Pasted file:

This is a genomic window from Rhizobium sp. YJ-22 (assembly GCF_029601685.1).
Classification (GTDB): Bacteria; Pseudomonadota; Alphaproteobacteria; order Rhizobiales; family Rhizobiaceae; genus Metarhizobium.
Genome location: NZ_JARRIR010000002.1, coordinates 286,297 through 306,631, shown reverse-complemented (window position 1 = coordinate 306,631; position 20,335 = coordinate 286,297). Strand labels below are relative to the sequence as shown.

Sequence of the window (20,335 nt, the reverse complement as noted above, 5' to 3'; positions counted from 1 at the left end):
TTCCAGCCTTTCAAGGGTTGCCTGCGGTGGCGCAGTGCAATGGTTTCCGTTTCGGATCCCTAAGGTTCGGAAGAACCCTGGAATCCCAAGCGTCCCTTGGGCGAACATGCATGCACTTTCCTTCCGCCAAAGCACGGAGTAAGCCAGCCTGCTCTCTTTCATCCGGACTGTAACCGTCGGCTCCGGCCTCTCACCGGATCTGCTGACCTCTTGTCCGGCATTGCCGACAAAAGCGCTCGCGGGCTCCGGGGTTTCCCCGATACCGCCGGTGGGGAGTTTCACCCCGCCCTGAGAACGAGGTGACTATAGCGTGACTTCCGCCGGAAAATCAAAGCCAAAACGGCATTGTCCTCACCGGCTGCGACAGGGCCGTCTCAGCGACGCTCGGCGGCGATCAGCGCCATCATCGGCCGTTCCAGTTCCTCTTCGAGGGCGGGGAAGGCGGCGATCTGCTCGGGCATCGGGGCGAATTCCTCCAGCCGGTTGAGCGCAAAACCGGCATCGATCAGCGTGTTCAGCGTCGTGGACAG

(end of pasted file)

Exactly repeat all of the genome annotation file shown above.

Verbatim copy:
This is a genomic window from Rhizobium sp. YJ-22 (assembly GCF_029601685.1).
Classification (GTDB): Bacteria; Pseudomonadota; Alphaproteobacteria; order Rhizobiales; family Rhizobiaceae; genus Metarhizobium.
Genome location: NZ_JARRIR010000002.1, coordinates 286,297 through 306,631, shown reverse-complemented (window position 1 = coordinate 306,631; position 20,335 = coordinate 286,297). Strand labels below are relative to the sequence as shown.

Sequence of the window (20,335 nt, the reverse complement as noted above, 5' to 3'; positions counted from 1 at the left end):
TTCCAGCCTTTCAAGGGTTGCCTGCGGTGGCGCAGTGCAATGGTTTCCGTTTCGGATCCCTAAGGTTCGGAAGAACCCTGGAATCCCAAGCGTCCCTTGGGCGAACATGCATGCACTTTCCTTCCGCCAAAGCACGGAGTAAGCCAGCCTGCTCTCTTTCATCCGGACTGTAACCGTCGGCTCCGGCCTCTCACCGGATCTGCTGACCTCTTGTCCGGCATTGCCGACAAAAGCGCTCGCGGGCTCCGGGGTTTCCCCGATACCGCCGGTGGGGAGTTTCACCCCGCCCTGAGAACGAGGTGACTATAGCGTGACTTCCGCCGGAAAATCAAAGCCAAAACGGCATTGTCCTCACCGGCTGCGACAGGGCCGTCTCAGCGACGCTCGGCGGCGATCAGCGCCATCATCGGCCGTTCCAGTTCCTCTTCGAGGGCGGGGAAGGCGGCGATCTGCTCGGGCATCGGGGCGAATTCCTCCAGCCGGTTGAGCGCAAAACCGGCATCGATCAGCGTGTTCAGCGTCGTGGACAG